Musicians From Missouri And Kansas Helped Finally Finish Sufjan Stevens’ 50 States Project
After a project to encapsulate all 50 states into songs went unfulfilled for years, a handful of musicians from Kansas and Missouri took it upon themselves to finally make it happen.
In the early 2000s, Midwestern singer-songwriter Sufjan Stevens announced an ambitious project. He was going to record an album about every single one of our 50 United States. And he kicked the initiative off with folksy ballads honoring cities like Chicago and Detroit.
People who lived in the Midwest, where cities don't typically get national shout outs like this, were especially excited: What state would he do next? What places or people would he feature?
But as soon as he started, Stevens stopped making state-themed albums — after only completing “Michigan” and “Illinois.”
“I was actually a big Sufjan Stevens fan,” says Ryan Drane, who lives in mid-Missouri. "We were all kind of waiting for more states to come out and they never did."
Eventually, it came out that the project had only been a tool for self-promotion. Stevens never really intended to write an album about all 50 states.
But it’s not like people’s desires to hear their home states immortalized as musical albums just went away. People were invested.
That’s in part why when Los Angeles-based TV writer Joey Clift decided to finally finish what Stevens started last year, 200 musicians from around the country — including some from Kansas and Missouri — were immediately on board. And what resulted were over 500 eclectic songs tackling the people, places and history of the entire United States, its territories and the moon.
Among his many contributions to the "Missouri" album, Ryan Drane wrote about the everlasting legacy of Mark Twain, who like Drane, was born in a small town outside of Columbia.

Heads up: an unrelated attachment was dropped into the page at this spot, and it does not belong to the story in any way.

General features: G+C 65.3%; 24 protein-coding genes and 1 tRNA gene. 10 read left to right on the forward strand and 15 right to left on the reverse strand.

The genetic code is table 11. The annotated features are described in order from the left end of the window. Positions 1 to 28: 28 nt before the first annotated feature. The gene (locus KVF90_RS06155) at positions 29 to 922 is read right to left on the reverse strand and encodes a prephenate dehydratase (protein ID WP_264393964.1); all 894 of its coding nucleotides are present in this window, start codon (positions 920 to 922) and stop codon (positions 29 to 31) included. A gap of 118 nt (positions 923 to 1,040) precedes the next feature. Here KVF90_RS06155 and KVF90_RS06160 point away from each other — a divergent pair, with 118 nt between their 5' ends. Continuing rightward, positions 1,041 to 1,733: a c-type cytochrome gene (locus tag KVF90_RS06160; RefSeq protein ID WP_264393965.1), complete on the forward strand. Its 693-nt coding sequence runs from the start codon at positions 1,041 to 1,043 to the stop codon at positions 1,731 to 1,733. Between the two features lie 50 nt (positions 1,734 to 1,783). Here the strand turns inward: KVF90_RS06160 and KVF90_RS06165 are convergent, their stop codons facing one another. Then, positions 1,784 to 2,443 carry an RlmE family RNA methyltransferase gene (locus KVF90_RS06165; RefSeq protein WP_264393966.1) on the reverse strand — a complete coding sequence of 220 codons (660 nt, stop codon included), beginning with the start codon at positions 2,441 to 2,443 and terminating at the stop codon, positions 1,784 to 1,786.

“I didn’t go out of my way to sound like Sufjan, but I wanted to capture what he did. Like, I loved how he told songs about famous individuals from the state," he explains.
Drane also wrote about his enduring love for Missouri's rivers and how they formed the state into the country's most unique shape. And about Marceline, Walt Disney's hometown.
"Disney built the entrance to Disneyland to mimic Marceline, Missouri. And it was so surreal the first time I was there," Drane says. "It always amazed me that he came from such a small town, such a small place, and built himself up."
The "Kansas" album has a similar tone to the "Missouri" album. You just have to swap the salute to Mark Twain with an homage to Jason Sudeikis.
“I think everyone was like ‘Oh, yeah, I can’t wait until he talks about me and my state.' But he never did. So then we had to," says Austin Schauer, who grew up in Topeka.
Schauer and his wife, Ellen Keegan, collaborated on a song about the evolution of the Kansas prairie for the album.
“The original impetus of the song is that when I was a kid, we would go on field trips to find prehistoric fish bones because Kansas used to be an ocean millions of years ago,” Schauer says.
Like many songs on these albums, “Prairie Ocean,” is both earnest and funny, simultaneously educating people while also poking fun at Kansas teens for not knowing the story: "When you're a teenager, you don't know anything about the past, so you can't grapple with it."
When Adam Winney, who grew up in Overland Park, heard about the project — he knew he had to write an anthem for Kansas' state flower. He'd been watching for years as people made annual pilgrimages to giant fields of them.
“Sunflowers are definitely a part of the identity of this state," Winney says. "It's a very patient plant. You have to grow it for most of the year just for it to come out for like a couple months. And there was something about that patience that I wanted to touch on in the song.”
Ryan Drane says while it would have been fun to see what Sufjan Stevens came up with for a Missouri-themed album, he's pretty happy with how this all turned out.
“It just meant a lot to get to finish the project. I was so glad Joey did it,” he explains. “He really gave a lot of small musicians a chance to fulfill Sufjan’s dream.”